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Archive for Thursday, February 21, 2002

Senate map’s fate still unclear

Redistricting plan wins committee OK, but possible veto looms

February 21, 2002

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— A Senate redistricting plan already approved by that chamber won a House panel's endorsement Wednesday, but Senate President Dave Kerr says he believes Gov. Bill Graves will likely veto it.

The plan that the House Redistricting Committee endorsed, on a voice vote, was drafted by a coalition of the 11 conservative Senate Republicans and the chamber's 10 Democrats.

Coalition members said their map made fewer changes to existing districts and was better for their political prospects than a plan backed by Kerr and endorsed by the Senate Reapportionment Committee. The coalition substituted its plan for the one Kerr favored during Senate debate and won Senate approval.

Kerr, R-Hutchinson, said Wednesday that the plan approved by the Senate was "a secret map" that ignored the committee process and he was working to find a better map.

"The way it was done, and tactics used, created a lot of anxiety, and many members feel their interests were violated," Kerr said. "I would be surprised if the governor doesn't veto it."

After meeting Wednesday with Kerr, Graves said he was letting the process work itself out before making a decision.

"I'm reserving all my options. I haven't agreed to sign or not sign," Graves said. "But, I have reservations about the Senate map."

The coalition plan for Senate redistricting was scheduled for a House debate Monday.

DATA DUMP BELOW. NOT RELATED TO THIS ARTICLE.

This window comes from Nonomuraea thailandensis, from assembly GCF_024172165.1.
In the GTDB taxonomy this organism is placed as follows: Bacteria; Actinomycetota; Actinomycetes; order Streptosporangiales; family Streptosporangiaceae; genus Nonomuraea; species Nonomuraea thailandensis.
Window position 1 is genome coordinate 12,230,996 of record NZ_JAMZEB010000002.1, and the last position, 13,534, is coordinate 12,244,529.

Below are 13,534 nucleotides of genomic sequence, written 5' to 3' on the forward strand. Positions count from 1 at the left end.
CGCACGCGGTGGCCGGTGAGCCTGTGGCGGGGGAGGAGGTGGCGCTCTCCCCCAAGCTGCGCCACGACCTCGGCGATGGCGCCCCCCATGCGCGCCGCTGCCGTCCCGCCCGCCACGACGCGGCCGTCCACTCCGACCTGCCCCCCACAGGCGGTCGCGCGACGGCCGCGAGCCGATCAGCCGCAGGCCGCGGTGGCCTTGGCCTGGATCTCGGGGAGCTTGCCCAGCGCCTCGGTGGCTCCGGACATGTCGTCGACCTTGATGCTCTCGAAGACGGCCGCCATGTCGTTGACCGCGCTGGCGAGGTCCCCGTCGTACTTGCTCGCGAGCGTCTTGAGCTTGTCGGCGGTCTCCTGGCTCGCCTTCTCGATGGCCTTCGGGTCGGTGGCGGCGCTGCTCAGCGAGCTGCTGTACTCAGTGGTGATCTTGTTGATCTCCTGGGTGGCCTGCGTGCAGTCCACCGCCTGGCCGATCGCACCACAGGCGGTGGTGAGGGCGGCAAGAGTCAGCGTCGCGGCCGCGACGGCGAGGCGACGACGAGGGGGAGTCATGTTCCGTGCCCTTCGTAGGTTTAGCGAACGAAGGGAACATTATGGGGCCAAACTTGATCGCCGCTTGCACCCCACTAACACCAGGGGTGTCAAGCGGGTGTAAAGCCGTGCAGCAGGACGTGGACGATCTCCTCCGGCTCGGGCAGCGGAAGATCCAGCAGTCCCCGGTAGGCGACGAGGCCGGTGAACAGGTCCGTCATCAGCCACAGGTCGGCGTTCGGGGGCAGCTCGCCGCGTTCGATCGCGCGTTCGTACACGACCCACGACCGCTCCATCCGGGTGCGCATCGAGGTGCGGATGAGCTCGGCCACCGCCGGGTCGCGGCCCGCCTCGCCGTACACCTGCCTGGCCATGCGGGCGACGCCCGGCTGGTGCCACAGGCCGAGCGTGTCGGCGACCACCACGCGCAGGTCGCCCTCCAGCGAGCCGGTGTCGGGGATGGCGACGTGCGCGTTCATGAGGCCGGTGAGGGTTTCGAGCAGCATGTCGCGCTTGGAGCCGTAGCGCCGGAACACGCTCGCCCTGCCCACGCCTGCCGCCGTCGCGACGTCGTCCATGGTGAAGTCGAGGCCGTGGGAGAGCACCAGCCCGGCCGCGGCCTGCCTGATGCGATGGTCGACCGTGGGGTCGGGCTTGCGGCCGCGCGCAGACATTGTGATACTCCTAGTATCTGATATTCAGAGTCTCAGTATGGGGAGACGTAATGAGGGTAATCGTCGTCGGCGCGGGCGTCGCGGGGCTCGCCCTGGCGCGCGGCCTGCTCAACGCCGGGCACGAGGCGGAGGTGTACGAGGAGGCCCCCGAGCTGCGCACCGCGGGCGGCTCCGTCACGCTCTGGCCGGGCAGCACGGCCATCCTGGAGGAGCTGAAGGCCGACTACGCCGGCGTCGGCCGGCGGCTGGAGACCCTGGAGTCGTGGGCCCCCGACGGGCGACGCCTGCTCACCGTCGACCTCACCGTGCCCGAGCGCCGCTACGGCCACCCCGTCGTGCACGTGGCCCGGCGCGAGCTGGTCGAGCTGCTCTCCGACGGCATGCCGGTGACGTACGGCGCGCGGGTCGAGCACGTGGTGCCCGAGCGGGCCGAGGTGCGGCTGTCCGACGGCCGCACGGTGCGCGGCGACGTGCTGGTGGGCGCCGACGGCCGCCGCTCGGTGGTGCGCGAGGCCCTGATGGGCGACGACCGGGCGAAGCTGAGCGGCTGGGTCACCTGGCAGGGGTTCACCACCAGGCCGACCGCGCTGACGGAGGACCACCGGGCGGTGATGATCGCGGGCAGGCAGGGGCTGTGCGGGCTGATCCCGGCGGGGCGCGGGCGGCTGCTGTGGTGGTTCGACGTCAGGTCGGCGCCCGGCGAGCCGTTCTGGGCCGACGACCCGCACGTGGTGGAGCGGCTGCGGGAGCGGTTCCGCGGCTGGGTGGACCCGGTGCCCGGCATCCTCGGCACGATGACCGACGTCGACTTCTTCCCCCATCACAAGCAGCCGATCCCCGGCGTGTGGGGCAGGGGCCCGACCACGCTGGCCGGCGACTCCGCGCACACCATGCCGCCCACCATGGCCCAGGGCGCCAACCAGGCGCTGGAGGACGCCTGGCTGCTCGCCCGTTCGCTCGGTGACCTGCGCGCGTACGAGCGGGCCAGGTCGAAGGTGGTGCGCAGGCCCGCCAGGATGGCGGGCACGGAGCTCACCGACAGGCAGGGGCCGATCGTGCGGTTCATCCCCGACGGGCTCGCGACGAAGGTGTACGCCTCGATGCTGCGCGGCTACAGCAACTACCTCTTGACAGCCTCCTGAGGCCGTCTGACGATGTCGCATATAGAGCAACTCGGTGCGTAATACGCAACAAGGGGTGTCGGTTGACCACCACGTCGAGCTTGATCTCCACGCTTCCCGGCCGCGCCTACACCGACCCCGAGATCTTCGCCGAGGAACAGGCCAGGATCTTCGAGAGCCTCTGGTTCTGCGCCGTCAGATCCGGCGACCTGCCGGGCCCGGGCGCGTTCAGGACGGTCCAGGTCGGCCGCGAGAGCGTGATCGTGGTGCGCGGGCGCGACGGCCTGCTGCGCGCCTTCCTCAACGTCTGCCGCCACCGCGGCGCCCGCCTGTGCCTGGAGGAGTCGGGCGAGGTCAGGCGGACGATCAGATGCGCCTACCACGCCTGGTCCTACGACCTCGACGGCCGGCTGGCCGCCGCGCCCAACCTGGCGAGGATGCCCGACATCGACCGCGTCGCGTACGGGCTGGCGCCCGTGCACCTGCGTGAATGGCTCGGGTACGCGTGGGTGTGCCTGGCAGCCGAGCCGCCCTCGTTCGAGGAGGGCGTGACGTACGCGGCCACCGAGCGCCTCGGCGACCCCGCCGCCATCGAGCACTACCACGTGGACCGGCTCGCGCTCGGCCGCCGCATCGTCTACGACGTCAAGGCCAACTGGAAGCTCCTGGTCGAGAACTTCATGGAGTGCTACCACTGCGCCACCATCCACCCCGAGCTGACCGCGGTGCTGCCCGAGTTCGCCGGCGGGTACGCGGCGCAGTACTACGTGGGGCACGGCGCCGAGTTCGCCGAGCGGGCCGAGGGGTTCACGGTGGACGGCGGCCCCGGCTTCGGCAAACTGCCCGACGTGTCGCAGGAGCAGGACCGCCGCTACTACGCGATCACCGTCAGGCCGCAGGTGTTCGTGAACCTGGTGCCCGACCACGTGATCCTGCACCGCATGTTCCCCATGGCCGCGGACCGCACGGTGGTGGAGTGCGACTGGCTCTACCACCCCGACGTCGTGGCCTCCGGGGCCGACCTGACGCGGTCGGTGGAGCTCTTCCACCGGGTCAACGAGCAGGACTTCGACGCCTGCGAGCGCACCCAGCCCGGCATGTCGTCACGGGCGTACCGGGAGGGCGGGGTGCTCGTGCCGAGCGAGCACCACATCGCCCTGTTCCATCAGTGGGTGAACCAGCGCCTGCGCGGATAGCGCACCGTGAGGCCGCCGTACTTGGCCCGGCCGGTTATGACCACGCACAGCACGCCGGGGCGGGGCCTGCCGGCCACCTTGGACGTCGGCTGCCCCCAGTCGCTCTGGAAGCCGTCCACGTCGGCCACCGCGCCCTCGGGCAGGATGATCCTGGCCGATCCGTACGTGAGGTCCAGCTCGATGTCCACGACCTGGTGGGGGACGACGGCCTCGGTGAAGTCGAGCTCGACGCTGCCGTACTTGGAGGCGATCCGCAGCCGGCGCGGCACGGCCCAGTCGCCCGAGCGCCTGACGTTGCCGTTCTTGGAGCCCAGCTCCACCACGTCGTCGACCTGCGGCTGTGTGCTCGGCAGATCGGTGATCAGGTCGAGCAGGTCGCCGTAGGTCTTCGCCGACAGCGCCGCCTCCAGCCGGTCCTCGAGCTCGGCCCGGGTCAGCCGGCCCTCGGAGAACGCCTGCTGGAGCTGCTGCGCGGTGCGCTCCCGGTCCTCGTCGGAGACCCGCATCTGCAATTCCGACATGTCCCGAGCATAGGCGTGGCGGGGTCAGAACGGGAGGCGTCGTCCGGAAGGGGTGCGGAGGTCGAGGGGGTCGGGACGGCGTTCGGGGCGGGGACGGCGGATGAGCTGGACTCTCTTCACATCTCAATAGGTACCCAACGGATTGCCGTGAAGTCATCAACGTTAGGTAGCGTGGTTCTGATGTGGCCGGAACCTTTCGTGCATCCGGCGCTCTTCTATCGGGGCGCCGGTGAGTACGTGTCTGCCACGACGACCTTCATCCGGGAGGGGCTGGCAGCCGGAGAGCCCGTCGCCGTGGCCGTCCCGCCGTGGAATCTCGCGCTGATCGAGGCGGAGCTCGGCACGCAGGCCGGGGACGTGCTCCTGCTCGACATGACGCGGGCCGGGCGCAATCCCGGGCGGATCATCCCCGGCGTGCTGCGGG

A key difference between the coalition's plan and the one Kerr favors is the treatment of Sen. Janis Lee, D-Kensington.

The Kerr-backed map would put Lee and conservative Sen. Stan Clark, R-Oakley, into a single new district in northwest Kansas.

The coalition's plan would collapse Lee's district and the area now represented by Sen. Larry Salmans, R-Hanston, against whom Democrats feel Lee would have a better chance for re-election in 2004.

In addition, all parties agree the lines in the coalition's map for Johnson County favor conservative Republicans by not combining rural voters in the southern part with suburban ones further north.

"My fellow conservative friends were being harmed," said Sen. Kay O'Connor, R-Olathe, a conservative who acknowledged drawing the county's districts for the coalition.

Members of the House Redistricting Committee said Wednesday that they were concerned the Senate wouldn't uphold a deal made at the beginning of the session to not change the other chamber's map and drag out the redistricting process.

"It seems to be a matter of semantics, but I made it clear to the Senate president we understood the agreement to mean they would leave our map alone," said House Redistricting Chairman Rep. Mike O'Neal, R-Hutchinson. "I did not get any assurances from him."

The House redistricting bill went to the Senate Reapportionment Committee earlier this week, where it remains.

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